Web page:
The Ontario CLRI collaborates with researchers to share their research findings and implement the evidence into practice in long-term care (LTC). The Ontario CLRI has learned the importance of collaborating with a variety of partners during this process and has published these learnings in a new article in Public Policy & Aging Report.
The article is authored by Stacey Guy and Shilpi Majumder, who support knowledge mobilization at the Ontario CLRI. It features the Ontario CLRI’s Nutrition in Disguise (NiD) project as an example. The NiD research showed that including nutrient-dense recipes on menus in LTC homes improves resident health outcomes. Ontario CLRI Knowledge Brokers sought insight from dietitians, menu planners and chefs to understand how menus are planned and recipes selected. Collaborations with chefs, culinary and nutrition students, LTC homes, and food distributors led to the development, testing, revision, and adoption of new nutrient-dense recipes for LTC home menus.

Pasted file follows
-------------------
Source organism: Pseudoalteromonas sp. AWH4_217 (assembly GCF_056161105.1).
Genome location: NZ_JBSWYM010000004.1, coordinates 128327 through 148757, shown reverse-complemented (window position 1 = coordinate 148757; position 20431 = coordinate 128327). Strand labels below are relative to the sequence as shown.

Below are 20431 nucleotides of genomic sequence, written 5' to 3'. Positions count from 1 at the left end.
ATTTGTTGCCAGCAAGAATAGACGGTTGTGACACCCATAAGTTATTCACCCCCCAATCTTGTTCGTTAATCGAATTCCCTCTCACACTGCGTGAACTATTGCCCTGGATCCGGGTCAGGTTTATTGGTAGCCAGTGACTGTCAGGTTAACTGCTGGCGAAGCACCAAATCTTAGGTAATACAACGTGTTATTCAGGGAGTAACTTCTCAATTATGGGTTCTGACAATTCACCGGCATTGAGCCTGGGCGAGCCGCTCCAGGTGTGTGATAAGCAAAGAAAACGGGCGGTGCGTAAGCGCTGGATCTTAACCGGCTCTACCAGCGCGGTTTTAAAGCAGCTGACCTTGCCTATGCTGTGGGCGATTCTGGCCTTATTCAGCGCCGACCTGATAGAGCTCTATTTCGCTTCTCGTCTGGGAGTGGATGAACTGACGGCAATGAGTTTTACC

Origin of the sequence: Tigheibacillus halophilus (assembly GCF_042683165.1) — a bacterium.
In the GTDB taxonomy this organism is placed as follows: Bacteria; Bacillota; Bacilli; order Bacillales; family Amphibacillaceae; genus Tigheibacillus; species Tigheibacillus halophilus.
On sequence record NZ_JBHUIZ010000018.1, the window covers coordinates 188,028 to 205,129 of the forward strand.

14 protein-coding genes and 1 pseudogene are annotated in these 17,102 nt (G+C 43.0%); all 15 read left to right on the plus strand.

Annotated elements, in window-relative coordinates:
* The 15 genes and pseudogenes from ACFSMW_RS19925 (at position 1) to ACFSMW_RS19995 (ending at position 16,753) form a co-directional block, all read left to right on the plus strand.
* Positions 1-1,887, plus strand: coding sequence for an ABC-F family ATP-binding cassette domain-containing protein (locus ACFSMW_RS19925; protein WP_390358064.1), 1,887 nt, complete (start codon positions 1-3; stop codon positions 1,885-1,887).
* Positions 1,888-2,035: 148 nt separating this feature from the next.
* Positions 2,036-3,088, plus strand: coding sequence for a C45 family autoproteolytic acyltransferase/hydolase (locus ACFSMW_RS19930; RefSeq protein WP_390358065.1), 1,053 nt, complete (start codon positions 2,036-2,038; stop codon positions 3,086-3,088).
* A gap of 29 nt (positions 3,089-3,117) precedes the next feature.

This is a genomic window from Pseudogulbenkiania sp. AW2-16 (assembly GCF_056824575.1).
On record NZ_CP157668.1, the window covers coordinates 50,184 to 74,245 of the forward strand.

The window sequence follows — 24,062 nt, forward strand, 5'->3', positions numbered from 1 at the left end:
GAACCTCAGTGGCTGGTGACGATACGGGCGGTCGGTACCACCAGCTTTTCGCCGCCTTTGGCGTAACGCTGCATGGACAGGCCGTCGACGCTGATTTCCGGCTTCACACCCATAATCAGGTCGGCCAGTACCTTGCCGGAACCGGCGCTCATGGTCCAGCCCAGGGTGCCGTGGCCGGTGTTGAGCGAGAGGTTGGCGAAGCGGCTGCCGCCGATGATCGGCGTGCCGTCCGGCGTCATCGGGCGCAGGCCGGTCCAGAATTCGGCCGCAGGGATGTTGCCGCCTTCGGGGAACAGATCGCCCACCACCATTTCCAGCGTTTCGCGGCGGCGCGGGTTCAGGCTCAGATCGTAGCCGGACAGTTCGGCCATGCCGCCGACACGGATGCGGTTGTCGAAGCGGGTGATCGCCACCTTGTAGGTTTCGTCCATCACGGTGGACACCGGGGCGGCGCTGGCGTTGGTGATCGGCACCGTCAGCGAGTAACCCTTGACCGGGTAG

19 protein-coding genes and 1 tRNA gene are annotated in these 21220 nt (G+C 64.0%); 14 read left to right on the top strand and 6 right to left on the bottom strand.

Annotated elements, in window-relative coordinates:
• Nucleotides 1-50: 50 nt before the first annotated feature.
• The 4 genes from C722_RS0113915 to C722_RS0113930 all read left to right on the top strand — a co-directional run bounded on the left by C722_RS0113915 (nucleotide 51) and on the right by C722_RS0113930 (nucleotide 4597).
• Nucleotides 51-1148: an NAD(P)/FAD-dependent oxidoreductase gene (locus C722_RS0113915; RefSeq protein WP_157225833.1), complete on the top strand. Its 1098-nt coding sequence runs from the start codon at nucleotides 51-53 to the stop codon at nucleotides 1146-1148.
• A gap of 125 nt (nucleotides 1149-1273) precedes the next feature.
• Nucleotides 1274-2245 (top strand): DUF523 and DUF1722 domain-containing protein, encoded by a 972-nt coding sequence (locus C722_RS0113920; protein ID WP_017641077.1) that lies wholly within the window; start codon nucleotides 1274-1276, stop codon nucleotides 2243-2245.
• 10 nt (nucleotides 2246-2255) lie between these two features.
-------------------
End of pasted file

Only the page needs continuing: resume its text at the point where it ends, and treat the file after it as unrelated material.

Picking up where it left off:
Key learnings from this work included the importance of building on existing relationships and creating new ones with additional collaborators. Recognizing the costs and benefits for all partners of implementing research evidence into practice was also important.
Click here to access the full article, Fulfilling the Potential of Evidence-Based Research: The
Collaborative Nature of Implementation, in Public Policy & Aging Report.
The Nutrition in Disguise resources are made available through the Ontario CLRI at the Schlegel-UW Research Institute for Aging (RIA). These resources are based on research completed by the RIA, the University of Waterloo and the University of Guelph, in partnership with Schlegel Villages. This research was made possible with the generosity of George Weston Limited and Loblaw Companies Limited.